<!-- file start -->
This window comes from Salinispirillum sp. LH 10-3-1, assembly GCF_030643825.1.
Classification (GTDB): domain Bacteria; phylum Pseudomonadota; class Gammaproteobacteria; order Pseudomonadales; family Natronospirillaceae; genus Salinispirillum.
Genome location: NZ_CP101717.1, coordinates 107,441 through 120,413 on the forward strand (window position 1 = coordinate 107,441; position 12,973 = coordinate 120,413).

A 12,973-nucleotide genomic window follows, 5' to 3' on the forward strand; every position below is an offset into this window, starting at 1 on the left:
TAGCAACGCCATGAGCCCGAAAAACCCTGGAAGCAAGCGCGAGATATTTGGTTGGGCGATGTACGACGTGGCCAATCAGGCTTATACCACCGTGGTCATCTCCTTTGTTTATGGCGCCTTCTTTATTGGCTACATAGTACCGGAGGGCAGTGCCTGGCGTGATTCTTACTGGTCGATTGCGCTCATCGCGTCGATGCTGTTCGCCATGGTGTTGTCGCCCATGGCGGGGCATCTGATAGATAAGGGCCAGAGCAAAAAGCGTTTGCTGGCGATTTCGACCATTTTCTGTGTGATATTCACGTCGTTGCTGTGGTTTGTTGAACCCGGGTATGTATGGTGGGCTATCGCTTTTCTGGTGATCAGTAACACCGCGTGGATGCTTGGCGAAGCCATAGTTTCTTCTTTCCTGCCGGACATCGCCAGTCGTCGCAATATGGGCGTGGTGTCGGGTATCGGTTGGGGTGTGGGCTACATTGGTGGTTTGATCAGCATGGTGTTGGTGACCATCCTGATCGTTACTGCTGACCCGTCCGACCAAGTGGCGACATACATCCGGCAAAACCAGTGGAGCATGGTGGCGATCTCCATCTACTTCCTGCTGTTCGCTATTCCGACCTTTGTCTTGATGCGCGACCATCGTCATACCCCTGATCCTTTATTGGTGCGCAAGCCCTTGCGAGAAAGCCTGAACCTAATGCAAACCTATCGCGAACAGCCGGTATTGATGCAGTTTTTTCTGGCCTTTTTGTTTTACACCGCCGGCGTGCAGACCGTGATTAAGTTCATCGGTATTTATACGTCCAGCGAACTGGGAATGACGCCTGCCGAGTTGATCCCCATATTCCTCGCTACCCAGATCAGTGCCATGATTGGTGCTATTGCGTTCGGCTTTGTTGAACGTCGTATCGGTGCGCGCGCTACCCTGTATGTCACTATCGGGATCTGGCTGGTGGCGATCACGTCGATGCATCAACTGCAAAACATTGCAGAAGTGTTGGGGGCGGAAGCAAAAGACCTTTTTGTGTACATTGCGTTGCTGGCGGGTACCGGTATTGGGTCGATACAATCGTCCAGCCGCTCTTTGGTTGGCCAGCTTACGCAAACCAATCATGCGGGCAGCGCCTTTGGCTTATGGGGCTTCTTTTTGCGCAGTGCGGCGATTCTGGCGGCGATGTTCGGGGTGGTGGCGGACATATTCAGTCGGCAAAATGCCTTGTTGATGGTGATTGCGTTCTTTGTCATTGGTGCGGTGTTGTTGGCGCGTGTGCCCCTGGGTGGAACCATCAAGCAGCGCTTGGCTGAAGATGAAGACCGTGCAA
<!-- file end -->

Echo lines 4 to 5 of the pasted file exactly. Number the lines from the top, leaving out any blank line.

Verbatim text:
A 12,973-nucleotide genomic window follows, 5' to 3' on the forward strand; every position below is an offset into this window, starting at 1 on the left:
TAGCAACGCCATGAGCCCGAAAAACCCTGGAAGCAAGCGCGAGATATTTGGTTGGGCGATGTACGACGTGGCCAATCAGGCTTATACCACCGTGGTCATCTCCTTTGTTTATGGCGCCTTCTTTATTGGCTACATAGTACCGGAGGGCAGTGCCTGGCGTGATTCTTACTGGTCGATTGCGCTCATCGCGTCGATGCTGTTCGCCATGGTGTTGTCGCCCATGGCGGGGCATCTGATAGATAAGGGCCAGAGCAAAAAGCGTTTGCTGGCGATTTCGACCATTTTCTGTGTGATATTCACGTCGTTGCTGTGGTTTGTTGAACCCGGGTATGTATGGTGGGCTATCGCTTTTCTGGTGATCAGTAACACCGCGTGGATGCTTGGCGAAGCCATAGTTTCTTCTTTCCTGCCGGACATCGCCAGTCGTCGCAATATGGGCGTGGTGTCGGGTATCGGTTGGGGTGTGGGCTACATTGGTGGTTTGATCAGCATGGTGTTGGTGACCATCCTGATCGTTACTGCTGACCCGTCCGACCAAGTGGCGACATACATCCGGCAAAACCAGTGGAGCATGGTGGCGATCTCCATCTACTTCCTGCTGTTCGCTATTCCGACCTTTGTCTTGATGCGCGACCATCGTCATACCCCTGATCCTTTATTGGTGCGCAAGCCCTTGCGAGAAAGCCTGAACCTAATGCAAACCTATCGCGAACAGCCGGTATTGATGCAGTTTTTTCTGGCCTTTTTGTTTTACACCGCCGGCGTGCAGACCGTGATTAAGTTCATCGGTATTTATACGTCCAGCGAACTGGGAATGACGCCTGCCGAGTTGATCCCCATATTCCTCGCTACCCAGATCAGTGCCATGATTGGTGCTATTGCGTTCGGCTTTGTTGAACGTCGTATCGGTGCGCGCGCTACCCTGTATGTCACTATCGGGATCTGGCTGGTGGCGATCACGTCGATGCATCAACTGCAAAACATTGCAGAAGTGTTGGGGGCGGAAGCAAAAGACCTTTTTGTGTACATTGCGTTGCTGGCGGGTACCGGTATTGGGTCGATACAATCGTCCAGCCGCTCTTTGGTTGGCCAGCTTACGCAAACCAATCATGCGGGCAGCGCCTTTGGCTTATGGGGCTTCTTTTTGCGCAGTGCGGCGATTCTGGCGGCGATGTTCGGGGTGGTGGCGGACATATTCAGTCGGCAAAATGCCTTGTTGATGGTGATTGCGTTCTTTGTCATTGGTGCGGTGTTGTTGGCGCGTGTGCCCCTGGGTGGAACCATCAAGCAGCGCTTGGCTGAAGATGAAGACCGTGCAA